Creative talents are always a wonderful thing to have. You get to create things with your imagination and then share them with others in Colorado. You can entertain, bring joy or make people think through your creations. However, there are always those out there who want to take what you have worked hard on and claim it as their own. The law helps you out by providing you with a copyright. This entitles you to the rights to the work from the moment you make it available to the public. How long it lasts, though, depends on when you first got your copyright.

 The U.S. Copyright Office explains if you first publish before 1978, there are various rules that apply to your copyright length. It is a little complex, so you would need to do your research and gather your information to figure out how long your copyright would last.

 The rules for after 1978 are a bit more straightforward. If you publish the work under your name, you have the copyright as long as you are alive and then your heirs hold it for 70 additional years. If you publish anonymously or someone hired you to make the work, then you have the copyright for 95 years from the publication or you can hold it for 120 years after its creation, depending on the situation.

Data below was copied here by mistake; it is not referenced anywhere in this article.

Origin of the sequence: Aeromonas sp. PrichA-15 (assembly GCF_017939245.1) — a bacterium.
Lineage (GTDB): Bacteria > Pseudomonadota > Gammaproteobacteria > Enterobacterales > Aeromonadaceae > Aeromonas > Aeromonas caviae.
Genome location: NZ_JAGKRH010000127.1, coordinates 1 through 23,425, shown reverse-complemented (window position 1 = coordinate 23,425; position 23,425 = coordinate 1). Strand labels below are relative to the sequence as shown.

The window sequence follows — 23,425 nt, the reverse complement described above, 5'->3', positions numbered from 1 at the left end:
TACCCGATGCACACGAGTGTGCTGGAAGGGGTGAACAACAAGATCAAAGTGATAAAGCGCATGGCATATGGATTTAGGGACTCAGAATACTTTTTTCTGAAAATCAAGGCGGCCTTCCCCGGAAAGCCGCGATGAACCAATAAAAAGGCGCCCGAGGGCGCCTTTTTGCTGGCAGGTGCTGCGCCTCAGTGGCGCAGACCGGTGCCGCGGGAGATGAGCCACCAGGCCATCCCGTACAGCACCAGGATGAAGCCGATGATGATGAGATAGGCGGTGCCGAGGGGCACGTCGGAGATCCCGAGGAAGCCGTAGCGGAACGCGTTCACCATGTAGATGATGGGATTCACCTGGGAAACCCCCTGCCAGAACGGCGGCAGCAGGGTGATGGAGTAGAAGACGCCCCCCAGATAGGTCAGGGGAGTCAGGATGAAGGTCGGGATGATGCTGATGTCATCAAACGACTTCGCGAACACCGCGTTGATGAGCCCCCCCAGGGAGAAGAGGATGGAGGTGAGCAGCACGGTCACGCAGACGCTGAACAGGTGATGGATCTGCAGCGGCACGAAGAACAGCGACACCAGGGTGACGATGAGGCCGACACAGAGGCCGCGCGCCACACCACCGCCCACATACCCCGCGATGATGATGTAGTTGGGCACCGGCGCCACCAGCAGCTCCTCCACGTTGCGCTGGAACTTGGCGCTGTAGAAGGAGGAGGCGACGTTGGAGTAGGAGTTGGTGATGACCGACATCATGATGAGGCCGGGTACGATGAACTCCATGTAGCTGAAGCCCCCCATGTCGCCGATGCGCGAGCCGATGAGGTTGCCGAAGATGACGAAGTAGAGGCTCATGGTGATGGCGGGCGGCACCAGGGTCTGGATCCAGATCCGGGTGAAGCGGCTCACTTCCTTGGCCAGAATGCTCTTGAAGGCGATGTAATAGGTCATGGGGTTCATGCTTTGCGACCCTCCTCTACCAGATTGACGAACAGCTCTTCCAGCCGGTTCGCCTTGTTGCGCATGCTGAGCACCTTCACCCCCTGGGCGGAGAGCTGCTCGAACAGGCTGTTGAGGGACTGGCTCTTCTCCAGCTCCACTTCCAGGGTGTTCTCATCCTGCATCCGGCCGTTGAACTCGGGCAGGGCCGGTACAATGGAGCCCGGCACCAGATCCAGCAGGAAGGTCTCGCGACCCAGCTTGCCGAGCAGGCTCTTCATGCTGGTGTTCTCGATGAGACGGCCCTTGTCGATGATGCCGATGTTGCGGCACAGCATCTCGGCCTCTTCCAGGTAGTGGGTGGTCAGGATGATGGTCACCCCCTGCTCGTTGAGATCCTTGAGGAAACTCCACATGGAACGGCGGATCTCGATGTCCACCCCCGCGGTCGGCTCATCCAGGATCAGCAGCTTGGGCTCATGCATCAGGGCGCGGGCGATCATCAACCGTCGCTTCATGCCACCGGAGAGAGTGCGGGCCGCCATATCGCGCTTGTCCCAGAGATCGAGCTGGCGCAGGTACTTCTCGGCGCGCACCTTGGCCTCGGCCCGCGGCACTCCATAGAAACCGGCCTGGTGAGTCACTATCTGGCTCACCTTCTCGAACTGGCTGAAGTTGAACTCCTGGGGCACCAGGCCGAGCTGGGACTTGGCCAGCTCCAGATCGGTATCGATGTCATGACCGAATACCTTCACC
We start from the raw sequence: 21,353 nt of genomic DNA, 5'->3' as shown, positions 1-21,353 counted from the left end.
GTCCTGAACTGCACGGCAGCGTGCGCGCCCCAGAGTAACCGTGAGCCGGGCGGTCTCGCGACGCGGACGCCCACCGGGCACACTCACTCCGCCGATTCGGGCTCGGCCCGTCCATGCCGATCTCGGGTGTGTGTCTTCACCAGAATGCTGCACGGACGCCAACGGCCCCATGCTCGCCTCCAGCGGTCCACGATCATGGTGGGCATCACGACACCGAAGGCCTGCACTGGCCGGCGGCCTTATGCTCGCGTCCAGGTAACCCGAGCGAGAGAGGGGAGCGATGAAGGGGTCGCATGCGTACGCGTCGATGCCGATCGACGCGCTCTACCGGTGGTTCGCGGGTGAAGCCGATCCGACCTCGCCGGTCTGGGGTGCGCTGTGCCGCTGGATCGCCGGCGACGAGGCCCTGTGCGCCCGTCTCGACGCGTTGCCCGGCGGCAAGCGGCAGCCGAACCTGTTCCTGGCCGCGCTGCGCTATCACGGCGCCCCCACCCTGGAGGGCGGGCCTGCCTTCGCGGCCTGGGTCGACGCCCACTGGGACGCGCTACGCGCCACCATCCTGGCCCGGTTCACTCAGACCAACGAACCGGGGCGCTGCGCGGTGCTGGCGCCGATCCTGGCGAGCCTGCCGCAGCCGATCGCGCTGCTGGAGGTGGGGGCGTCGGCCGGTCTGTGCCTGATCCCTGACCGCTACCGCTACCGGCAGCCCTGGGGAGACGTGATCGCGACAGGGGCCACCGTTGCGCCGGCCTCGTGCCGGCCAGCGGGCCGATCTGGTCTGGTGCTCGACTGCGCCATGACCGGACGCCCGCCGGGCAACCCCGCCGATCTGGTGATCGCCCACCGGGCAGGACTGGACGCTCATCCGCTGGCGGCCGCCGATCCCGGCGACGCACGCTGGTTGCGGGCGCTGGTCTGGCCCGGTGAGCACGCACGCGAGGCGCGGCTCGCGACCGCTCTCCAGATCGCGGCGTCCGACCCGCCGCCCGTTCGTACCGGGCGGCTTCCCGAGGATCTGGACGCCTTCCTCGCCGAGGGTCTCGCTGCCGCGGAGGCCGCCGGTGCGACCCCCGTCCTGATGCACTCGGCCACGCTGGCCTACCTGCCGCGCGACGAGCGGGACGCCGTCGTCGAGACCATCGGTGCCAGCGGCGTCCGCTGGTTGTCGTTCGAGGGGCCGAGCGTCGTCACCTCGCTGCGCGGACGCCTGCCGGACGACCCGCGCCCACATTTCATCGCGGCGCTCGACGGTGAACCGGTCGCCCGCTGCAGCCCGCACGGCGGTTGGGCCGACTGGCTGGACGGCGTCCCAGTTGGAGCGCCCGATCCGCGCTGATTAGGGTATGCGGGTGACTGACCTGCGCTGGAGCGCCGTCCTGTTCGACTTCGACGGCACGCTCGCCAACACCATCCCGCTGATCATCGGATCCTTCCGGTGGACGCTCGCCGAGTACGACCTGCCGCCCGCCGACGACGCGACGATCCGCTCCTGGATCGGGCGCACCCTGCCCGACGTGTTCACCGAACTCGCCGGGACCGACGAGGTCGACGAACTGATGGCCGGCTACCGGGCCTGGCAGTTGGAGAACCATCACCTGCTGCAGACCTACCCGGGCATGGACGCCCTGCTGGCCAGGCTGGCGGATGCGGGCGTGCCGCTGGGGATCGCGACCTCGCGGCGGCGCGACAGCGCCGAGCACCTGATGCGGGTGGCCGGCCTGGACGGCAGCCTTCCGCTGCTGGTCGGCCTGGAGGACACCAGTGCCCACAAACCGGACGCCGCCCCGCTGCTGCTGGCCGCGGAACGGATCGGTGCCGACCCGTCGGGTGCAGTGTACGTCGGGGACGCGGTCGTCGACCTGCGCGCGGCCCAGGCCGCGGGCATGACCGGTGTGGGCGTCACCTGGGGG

You do not have to renew your copyright if you got it after 1978.  In most cases, even if you did secure it before then, you do not have to renew either. However, you should register your copyright because it does provide you with some additional protections and rights. This information is for education and is not legal advice.